This Delhi psychologist's startup offers assisted living for senior citizens with dementia 

Sinha co-founded the startup Epoch Elder Care in 2012, which initially began as an assisted living home for senior citizens ailing from dementia and other mental-health conditions.

Published: 08th July 2019 10:26 AM  |   Last Updated: 09th July 2019 07:15 PM   |  A+A-

Epoch Elder Care at Gurugram

Epoch Elder Care at Gurugram

By Express News Service

“They might not even remember this later, but at least they enjoyed the moment,” Neha Sinha admits with a tinge of gloom, over the phone.

The clinical psychologist and dementia specialist was describing the delicious ‘Maharashtrian lunch’ that she, together with her staff, organised for the residents of Epoch Elder Care at Gurugram, end of June.

Epoch’s staff made it a point to design the two-hour noon party as a “high-impact” endeavour; two hours being their ambitious estimation of the attention span of their elderly residents only if the planned activities were exceptionally enticing.

So the female attendants decked up in saris and matching ornaments, had their hair tied in a bun accessorized by a string of mogras while the men sported tilaks.

They put up some energy-heavy lavani melodies and hung up colourful posters on the walls of the party scene.

To ring in the Konkani vibe, they took a couple of days to perfect the show stealer – the food; the in-house F&B manager created the menu and cooked the meal with the help of the Epoch staff in Pune.

The result: tables laden with typical, sumptuous Maharashtrian snacks – Kokum Sharbat, Koshimbir, Boondi Raita, Vada Pao, Bharli Vangi (Veg curry), Dosa Bhaji, Chicken Kolhapuri, Amti daal, Masala Bhaat (rice), Bhakri and Beet Root Poori (breads). And traditional sweets of Mango Mastani, Besan Ladoo, Puran Poli and Pineapple Sheera.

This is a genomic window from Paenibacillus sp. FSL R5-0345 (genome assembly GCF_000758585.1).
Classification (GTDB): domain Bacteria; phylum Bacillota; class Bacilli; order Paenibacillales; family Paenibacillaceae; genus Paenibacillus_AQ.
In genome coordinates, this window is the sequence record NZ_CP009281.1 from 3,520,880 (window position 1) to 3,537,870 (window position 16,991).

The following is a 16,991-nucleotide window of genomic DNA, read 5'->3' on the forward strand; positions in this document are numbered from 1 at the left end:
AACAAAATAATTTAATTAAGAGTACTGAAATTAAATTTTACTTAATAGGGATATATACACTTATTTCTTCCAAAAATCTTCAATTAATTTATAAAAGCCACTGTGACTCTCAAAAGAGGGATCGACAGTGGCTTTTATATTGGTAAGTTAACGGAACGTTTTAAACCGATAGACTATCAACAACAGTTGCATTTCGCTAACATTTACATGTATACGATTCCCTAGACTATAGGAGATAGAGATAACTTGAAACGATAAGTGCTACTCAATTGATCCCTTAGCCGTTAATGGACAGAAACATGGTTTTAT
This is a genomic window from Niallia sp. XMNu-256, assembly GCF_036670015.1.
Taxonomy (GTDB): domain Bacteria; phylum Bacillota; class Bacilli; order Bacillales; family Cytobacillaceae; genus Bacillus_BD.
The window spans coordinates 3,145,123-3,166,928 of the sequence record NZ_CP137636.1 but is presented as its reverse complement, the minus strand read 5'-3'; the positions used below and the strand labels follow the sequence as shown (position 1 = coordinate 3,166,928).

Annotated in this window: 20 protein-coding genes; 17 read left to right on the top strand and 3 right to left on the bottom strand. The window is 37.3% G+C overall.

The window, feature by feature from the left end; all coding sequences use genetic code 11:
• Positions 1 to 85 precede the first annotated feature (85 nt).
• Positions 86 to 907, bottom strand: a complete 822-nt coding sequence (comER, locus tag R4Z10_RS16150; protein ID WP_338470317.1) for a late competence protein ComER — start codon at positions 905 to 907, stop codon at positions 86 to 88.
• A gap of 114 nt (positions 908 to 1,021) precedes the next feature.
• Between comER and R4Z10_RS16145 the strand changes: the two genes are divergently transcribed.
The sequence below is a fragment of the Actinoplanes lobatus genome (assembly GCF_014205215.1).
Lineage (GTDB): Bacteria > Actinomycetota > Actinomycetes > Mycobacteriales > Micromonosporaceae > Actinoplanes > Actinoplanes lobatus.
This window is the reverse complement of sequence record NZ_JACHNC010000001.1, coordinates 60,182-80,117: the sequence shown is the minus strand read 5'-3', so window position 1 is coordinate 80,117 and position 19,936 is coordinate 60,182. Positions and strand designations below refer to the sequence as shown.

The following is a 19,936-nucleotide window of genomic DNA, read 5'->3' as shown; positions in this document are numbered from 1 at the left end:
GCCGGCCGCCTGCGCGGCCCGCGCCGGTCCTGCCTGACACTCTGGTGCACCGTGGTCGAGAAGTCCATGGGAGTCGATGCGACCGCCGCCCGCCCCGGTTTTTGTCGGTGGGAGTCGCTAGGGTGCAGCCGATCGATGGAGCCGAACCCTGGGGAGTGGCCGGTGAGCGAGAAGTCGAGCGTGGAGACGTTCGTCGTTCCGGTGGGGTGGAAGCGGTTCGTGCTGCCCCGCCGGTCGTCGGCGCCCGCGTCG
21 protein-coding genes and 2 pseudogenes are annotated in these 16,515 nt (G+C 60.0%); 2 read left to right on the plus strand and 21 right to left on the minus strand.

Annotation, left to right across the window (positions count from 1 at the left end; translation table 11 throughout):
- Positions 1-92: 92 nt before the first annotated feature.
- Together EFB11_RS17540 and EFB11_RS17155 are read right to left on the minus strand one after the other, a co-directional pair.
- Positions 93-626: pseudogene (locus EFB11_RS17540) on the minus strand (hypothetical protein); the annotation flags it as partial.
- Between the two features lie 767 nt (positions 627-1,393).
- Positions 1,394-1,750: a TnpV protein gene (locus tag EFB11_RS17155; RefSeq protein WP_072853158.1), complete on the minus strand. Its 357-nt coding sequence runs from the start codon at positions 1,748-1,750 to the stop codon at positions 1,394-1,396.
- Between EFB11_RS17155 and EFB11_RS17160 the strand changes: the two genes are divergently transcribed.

Sinha co-founded the startup Epoch Elder Care in 2012, which initially began as an assisted living home for senior citizens ailing from dementia and other mental-health conditions.

Now she runs it by herself, with a staff of about 70, spread between two homes in Gurugram and one in Pune, catering to 33 residents.

The premium assisted living quarters are spacious flats within gated communities, have a maximum of 15 residents each “so it feels like a home and not a nursing home”, says Sinha – with a 24/7 medical and cleaning staff.

The residents’ families pay almost Rs 1 lakh per month for a "flawless" service which includes tending to nutrition, medicines, food, and constant care as dementia patients cannot be left alone for even a few minutes.

“Our residents are not young but elderly who can actively engage. These are people with dementia, all over 80 years old and wheelchair bound.

"They can’t participate in games or antakshari. We have to passively engage them so they are stimulated through the environment, visuals and music… events like our food festivals.

"Last time, we celebrated the Punjabi cuisine and all of us dressed up in typical Punjabi suits,” says Sinha, who was recognized by Forbes 30 Under 30 Asia in 2016.

She did a three-year stint as a counsellor at Sanjivini Society for Mental Health, Janpura, New Delhi, and trained in palliative care philosophy from Sophiahemmet University, Sweden. So the startup seemed like a natural progression from her study route.

With tizzying activities as these, Sinha makes sure the residents feel rejuvenated, even if it’s for two hours. “They start to feel tired, stop responding, and for many of them 3pm is their nap-time… so we have to wind up by then. But at least they enjoyed the moment,” she says again.


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